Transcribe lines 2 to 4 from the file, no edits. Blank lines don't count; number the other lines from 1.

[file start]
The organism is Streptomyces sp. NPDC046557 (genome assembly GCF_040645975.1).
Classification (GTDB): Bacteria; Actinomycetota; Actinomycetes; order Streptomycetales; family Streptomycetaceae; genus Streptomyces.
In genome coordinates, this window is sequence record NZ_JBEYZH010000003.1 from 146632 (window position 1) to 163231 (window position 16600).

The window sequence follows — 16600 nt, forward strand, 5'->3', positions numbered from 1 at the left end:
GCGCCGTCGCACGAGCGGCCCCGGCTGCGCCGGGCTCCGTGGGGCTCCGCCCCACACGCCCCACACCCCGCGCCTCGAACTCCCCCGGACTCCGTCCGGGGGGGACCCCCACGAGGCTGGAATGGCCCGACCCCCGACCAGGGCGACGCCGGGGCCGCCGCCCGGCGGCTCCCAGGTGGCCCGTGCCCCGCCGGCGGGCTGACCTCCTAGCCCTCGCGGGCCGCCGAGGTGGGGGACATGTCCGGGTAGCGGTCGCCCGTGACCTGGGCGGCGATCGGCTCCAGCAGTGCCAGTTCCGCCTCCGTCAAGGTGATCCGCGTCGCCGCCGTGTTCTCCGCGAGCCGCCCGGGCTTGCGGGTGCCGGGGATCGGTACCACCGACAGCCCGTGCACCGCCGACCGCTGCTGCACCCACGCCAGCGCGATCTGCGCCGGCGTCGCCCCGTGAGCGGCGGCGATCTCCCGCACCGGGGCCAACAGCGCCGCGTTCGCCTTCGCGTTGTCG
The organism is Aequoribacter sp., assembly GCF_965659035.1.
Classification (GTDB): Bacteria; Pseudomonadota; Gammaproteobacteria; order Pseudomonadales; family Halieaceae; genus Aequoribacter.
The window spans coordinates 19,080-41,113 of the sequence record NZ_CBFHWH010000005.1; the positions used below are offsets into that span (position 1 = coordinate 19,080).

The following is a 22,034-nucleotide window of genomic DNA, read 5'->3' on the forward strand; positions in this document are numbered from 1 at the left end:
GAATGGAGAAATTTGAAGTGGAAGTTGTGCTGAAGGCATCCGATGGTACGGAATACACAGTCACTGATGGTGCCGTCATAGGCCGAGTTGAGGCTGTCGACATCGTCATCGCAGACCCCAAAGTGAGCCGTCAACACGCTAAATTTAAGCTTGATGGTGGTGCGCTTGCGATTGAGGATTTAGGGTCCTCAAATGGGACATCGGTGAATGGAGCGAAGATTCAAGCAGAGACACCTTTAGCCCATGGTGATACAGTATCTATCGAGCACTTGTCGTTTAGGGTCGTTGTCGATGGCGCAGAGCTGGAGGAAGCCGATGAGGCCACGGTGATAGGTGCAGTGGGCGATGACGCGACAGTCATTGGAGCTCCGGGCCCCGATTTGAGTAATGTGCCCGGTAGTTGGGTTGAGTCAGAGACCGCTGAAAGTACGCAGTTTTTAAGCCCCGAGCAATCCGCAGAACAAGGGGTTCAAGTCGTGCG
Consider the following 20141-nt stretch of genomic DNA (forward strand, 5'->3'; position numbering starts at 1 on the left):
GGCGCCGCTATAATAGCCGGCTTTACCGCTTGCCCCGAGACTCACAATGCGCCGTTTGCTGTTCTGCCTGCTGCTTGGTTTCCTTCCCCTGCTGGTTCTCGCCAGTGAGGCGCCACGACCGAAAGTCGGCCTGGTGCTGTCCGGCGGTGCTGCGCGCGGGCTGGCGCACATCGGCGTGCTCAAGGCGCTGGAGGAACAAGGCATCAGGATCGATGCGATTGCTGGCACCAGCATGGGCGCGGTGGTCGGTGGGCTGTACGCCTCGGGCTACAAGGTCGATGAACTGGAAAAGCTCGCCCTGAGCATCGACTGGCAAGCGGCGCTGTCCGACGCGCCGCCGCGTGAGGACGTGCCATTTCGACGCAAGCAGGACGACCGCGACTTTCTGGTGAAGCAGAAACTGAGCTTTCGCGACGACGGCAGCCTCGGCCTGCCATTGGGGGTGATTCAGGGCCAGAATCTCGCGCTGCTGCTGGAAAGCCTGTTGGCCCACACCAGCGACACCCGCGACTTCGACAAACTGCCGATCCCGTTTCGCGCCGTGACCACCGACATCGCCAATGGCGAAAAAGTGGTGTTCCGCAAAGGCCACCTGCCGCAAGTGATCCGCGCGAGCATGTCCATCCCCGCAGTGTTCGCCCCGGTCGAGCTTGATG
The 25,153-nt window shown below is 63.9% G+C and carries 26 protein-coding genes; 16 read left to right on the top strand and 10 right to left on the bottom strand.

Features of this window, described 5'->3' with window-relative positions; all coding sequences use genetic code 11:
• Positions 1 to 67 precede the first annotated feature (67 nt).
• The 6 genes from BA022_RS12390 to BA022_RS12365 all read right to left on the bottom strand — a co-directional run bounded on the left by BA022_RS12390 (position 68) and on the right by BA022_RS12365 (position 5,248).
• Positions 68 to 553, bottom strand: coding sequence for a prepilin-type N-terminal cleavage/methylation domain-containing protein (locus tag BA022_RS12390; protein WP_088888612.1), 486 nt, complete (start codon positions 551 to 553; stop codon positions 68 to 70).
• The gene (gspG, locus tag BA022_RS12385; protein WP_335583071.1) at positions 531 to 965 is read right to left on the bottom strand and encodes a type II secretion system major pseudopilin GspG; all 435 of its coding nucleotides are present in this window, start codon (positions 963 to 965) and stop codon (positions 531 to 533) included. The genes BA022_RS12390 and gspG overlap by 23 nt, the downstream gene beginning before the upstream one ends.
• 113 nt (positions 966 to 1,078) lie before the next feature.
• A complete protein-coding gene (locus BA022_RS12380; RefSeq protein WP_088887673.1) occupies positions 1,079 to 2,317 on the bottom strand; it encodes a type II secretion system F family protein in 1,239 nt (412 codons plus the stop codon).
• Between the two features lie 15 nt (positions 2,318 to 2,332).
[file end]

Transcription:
Classification (GTDB): Bacteria; Actinomycetota; Actinomycetes; order Streptomycetales; family Streptomycetaceae; genus Streptomyces.
In genome coordinates, this window is sequence record NZ_JBEYZH010000003.1 from 146632 (window position 1) to 163231 (window position 16600).

The window sequence follows — 16600 nt, forward strand, 5'->3', positions numbered from 1 at the left end: